Amid questions about TikTok’s use of biometrics during today’s Congressional hearing, TikTok CEO Shou Zi Chew offered some insight into how the company may be investigating underage users on its platform. After denying the app collects body, facial or voice data to identify its users – beyond what is required for the in-app AR filters to work – the exec was asked how TikTok determines the age of its users.
The first answer from Chew was expected: the app uses age restriction. This refers to the common method of simply asking a user to provide their date of birth to determine their age. In TikTok, there are three different experiences: for users under 13, younger teens, and adults 18+ — which experience the user gets is based on this age input.
Relying solely on this method is of course a problem, as children often lie about their age when they sign up for social media apps and websites.
As it turns out, TikTok does more than look at the age entered in a text box.
During the hearing, Chew added that TikTok scans users’ videos to determine their age.
“We’ve also developed some tools where we look at their public profile, to browse the videos they post to see if…,” Chew began, before being interrupted by Rep. Buddy Carter (R-GA), who interjected: “That’s scary. Tell me more about that.”
When Chew was able to continue, he explained, “It’s public. So when you post a video, you choose that video to make public – that’s how you make sure people see your video. We’re looking at that to see if it matches the age you talked about it,” he said.
“This is a real challenge for our industry because privacy versus age guarantee is a really big issue,” Chew said.
An interesting follow-up question to the CEO’s answer would have been to ask how TikTok scans these videos, what specific facial recognition or other technologies it uses, and whether those technologies are built in-house or if it relies on facial recognition technology. built by third parties. Then, of course, whether the data associating age with the user was stored permanently rather than being used, say, to simply boot the user from a TikTok LIVE stream.
Unfortunately for us, Carter didn’t continue with this line of questioning.
Instead, he accused the CEO of dismissing age verification as an industry-wide problem.
“We’re talking about dying children!” he exclaimed, referring to the dangerous challenges that have allowed apps like TikTok and others to go viral, such as the blackout challenge. (That challenge resulted in TikTok deleting some half a million accounts in Italy at the request of the local regulator to block underage users from its platform.)
The reality is that age verification is an industry-wide concern and the lack of US laws surrounding children’s use of social media is leading companies like TikTok and others to develop their own processes.
For example, Instagram started verifying users’ ages last year by offering users a choice of three options. Users can upload an ID, record a video selfie, or ask mutual friends to verify their age on their behalf. The latter is relatively easy to get around if you have close friends willing to lie for you.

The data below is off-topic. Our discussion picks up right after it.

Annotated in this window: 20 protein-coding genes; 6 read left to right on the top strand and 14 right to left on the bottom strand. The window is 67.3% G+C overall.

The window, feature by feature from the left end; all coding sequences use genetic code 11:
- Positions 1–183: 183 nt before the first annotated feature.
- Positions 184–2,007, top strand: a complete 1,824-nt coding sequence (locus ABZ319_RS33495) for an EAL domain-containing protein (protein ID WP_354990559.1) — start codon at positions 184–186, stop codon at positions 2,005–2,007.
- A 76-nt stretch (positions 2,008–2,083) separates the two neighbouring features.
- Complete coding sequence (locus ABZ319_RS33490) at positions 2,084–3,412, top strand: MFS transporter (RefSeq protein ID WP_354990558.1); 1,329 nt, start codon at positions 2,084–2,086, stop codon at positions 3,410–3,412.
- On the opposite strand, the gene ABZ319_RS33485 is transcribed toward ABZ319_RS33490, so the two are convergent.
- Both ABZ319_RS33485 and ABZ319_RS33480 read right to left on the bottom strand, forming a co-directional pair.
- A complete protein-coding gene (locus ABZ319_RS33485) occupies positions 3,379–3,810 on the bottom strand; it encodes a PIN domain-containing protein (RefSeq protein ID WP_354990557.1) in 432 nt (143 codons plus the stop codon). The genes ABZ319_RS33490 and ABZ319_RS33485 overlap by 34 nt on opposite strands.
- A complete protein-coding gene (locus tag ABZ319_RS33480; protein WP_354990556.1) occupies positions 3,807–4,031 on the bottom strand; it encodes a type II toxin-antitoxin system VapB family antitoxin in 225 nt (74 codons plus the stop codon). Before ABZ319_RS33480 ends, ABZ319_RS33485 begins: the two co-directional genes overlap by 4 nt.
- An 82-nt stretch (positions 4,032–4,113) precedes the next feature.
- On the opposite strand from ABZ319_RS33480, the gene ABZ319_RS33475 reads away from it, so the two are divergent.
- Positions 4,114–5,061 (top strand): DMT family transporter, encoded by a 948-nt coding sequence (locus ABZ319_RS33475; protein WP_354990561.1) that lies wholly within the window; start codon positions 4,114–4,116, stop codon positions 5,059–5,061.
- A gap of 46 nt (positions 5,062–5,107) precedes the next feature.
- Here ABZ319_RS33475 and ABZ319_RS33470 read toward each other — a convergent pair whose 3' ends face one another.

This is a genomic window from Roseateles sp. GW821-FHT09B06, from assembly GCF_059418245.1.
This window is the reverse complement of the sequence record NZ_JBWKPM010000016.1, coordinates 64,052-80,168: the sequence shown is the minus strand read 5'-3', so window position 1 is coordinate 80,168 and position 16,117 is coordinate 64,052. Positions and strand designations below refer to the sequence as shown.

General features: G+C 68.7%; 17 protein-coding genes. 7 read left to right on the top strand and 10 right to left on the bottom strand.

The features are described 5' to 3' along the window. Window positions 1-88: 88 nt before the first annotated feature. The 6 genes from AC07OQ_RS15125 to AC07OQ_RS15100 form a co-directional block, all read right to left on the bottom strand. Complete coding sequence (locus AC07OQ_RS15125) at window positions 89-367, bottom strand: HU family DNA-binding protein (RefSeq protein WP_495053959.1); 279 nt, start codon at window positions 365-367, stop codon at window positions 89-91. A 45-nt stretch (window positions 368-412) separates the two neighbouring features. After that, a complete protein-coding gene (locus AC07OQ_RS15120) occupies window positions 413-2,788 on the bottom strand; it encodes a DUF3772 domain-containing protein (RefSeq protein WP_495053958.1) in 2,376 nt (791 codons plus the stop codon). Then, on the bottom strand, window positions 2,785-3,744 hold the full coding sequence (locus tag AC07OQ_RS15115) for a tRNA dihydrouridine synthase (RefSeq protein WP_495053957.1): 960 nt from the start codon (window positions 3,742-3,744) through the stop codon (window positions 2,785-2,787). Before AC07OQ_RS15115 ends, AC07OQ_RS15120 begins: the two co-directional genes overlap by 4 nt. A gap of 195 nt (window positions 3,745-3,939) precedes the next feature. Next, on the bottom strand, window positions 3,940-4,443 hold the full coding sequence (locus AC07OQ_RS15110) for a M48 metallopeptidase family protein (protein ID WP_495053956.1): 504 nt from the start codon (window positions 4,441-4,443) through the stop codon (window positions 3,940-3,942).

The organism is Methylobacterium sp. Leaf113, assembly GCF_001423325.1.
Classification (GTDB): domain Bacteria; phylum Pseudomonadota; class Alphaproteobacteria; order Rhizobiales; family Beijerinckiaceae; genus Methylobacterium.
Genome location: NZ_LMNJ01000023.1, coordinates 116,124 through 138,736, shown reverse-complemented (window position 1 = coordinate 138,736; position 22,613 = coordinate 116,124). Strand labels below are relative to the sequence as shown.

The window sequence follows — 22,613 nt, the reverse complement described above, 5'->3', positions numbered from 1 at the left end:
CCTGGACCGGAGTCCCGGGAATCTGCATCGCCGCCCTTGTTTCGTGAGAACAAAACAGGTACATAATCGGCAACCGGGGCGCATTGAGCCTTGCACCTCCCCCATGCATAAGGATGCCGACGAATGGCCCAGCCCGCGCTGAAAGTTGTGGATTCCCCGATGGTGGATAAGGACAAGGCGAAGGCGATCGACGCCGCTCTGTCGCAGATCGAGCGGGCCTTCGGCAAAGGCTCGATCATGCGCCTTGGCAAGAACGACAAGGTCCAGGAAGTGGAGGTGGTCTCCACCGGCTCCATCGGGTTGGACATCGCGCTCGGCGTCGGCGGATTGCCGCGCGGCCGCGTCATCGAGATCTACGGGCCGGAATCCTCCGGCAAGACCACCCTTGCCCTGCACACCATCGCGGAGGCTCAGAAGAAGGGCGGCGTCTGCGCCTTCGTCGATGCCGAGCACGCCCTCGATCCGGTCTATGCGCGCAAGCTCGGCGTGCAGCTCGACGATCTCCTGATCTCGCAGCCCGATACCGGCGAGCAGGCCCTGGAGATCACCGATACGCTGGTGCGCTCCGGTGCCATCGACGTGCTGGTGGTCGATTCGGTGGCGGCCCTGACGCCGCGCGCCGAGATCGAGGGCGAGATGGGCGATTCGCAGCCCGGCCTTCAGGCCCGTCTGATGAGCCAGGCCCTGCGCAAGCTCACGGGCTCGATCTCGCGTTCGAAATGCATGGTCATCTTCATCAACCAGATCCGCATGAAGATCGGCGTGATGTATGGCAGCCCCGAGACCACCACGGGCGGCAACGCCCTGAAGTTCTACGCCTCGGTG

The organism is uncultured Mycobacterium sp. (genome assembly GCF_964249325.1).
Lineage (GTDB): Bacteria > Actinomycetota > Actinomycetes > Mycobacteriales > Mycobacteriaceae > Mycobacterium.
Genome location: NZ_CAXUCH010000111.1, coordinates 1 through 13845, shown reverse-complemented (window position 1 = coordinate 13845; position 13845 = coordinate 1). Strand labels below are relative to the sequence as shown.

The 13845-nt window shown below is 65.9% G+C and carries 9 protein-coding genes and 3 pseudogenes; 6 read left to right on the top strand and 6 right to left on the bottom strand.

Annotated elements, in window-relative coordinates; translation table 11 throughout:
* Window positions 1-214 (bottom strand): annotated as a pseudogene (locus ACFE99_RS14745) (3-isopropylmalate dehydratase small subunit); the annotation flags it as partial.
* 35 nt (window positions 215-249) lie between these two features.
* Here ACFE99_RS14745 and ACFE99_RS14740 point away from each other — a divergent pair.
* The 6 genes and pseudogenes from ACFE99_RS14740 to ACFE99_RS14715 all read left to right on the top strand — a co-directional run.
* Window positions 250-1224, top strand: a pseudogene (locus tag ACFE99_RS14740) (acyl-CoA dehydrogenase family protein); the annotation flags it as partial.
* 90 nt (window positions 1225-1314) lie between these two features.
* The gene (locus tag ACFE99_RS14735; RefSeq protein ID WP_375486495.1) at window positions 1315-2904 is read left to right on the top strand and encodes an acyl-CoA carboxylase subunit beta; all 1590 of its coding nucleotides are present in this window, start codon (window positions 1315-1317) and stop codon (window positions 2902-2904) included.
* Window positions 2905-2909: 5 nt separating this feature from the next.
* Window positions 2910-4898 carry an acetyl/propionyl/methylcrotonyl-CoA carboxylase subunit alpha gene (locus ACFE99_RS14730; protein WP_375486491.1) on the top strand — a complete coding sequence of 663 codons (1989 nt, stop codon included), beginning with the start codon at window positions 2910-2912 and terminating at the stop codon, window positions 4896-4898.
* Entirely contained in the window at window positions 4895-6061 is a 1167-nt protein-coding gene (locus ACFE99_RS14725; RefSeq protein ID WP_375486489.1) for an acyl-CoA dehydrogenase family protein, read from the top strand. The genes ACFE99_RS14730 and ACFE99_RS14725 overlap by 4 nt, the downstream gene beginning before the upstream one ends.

Earlier this month, Instagram rolled out its age verification tools in Canada and Mexico, in addition to existing support in the US, Brazil, and Japan. The company had previously said it was partnering with London-based digital identity startup Yoti for the video selfie portion of the age verification process.
Instagram has also previously explained at a high level how it identifies which users it suspects are underage.
In addition to investigating flagged accounts, the company claims it has developed AI technology that it uses to deduce someone’s age. The model has an understanding of how people in the same age group tend to interact with content. Another way it can identify an underage user who is lying about his or her age is by scanning the comments on “Happy Birthday” posts where a user’s age is referenced. Plus, Instagram said it could try to match a user’s age on Facebook with their stated age on Instagram, along with using “many other signals” that it doesn’t make public.
TikTok’s technique has been less clear. The company does document how to verify your age if it has misidentified you, such as if you were kicked off LIVE for looking too young. (Last fall, TikTok announced it was raising the age requirement for using its in-app live streaming service, TikTok LIVE, to 18, down from 16).
Last year, Bloomberg reported that TikTok met with two vendors of facial age estimation software in 2021. Both companies offered software that could tell the difference between children and adults, but a TikTok executive rejected the deals over fears that these types of facial scans would lead to fears that China was spying on child users, the report said.
Today the US had the TikTok CEO in the hot seat, ready to explain the actual techniques TikTok uses for age determination, and all we got were screaming, brazen politicians putting on a show instead of getting real answers.